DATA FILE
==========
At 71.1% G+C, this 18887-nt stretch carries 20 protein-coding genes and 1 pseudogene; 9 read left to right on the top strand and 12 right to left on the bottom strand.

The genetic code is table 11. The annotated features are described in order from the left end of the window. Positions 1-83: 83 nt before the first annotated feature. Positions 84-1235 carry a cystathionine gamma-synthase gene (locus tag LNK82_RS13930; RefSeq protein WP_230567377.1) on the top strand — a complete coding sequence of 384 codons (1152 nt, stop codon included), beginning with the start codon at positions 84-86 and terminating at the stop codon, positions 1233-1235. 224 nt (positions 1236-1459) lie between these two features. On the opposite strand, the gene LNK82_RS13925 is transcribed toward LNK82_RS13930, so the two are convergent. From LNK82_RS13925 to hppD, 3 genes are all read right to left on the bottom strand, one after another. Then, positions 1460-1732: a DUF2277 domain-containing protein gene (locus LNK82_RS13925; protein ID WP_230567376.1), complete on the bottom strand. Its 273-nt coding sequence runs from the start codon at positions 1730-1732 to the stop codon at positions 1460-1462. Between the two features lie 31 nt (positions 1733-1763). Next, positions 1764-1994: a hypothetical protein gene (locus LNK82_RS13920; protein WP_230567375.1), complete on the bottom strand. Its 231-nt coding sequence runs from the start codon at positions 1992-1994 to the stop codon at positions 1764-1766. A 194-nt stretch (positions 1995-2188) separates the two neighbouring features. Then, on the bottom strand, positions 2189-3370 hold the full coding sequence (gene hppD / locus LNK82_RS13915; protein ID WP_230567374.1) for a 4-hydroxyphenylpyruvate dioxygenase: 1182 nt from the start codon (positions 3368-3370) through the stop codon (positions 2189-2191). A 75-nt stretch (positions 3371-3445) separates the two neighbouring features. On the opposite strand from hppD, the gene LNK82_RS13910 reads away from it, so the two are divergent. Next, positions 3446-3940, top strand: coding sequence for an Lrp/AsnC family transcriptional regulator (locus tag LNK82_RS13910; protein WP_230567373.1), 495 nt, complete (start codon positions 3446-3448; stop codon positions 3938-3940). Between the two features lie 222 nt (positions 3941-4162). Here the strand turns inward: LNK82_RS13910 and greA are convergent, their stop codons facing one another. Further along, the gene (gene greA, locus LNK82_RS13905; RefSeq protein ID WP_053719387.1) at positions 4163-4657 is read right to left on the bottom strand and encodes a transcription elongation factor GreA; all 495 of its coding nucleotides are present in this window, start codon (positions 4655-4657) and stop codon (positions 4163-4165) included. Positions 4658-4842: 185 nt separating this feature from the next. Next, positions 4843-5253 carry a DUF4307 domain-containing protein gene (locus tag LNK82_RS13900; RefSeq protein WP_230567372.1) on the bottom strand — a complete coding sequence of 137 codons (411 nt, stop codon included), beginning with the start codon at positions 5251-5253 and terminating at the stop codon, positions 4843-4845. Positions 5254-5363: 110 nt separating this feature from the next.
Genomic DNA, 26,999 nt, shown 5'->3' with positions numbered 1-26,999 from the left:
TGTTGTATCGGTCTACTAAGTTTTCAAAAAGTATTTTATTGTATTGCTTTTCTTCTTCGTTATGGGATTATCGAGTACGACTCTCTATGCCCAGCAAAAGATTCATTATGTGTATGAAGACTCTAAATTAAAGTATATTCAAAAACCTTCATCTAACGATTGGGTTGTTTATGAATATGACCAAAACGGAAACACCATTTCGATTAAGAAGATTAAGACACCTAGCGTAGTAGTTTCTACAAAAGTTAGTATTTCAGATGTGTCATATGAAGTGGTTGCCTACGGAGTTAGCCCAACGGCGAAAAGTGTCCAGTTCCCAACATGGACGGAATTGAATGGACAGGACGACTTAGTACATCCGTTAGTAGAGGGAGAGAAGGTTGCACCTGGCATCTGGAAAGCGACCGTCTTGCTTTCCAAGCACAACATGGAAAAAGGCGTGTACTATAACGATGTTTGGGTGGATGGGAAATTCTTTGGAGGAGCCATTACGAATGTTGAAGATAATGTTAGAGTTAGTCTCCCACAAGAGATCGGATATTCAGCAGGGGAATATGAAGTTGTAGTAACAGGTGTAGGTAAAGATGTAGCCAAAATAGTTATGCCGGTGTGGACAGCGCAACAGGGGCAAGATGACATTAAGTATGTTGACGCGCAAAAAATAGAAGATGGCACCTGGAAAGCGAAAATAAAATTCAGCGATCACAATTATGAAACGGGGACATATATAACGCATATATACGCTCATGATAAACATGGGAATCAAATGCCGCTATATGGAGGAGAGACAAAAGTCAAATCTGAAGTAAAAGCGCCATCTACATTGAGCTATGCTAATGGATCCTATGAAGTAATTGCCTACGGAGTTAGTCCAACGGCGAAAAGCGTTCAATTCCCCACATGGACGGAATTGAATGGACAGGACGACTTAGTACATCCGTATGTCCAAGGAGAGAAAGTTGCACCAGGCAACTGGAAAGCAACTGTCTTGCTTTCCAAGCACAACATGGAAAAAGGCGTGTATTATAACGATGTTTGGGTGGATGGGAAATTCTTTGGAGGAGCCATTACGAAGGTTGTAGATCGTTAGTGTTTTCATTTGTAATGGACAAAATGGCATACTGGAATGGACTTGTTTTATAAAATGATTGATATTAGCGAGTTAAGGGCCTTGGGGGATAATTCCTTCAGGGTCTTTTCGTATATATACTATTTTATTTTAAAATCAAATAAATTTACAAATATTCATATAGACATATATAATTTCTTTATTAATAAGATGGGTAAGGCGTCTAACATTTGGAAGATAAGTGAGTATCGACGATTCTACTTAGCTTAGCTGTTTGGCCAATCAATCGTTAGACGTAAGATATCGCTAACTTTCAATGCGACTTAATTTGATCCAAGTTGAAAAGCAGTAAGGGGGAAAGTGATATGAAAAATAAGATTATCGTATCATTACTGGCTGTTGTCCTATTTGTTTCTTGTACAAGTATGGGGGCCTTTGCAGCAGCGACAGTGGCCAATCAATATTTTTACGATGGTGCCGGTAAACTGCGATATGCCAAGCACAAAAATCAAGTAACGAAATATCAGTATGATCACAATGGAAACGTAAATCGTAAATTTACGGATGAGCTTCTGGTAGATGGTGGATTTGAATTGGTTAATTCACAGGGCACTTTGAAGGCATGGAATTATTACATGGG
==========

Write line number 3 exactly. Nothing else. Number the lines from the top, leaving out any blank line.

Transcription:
Genomic DNA, 26,999 nt, shown 5'->3' with positions numbered 1-26,999 from the left: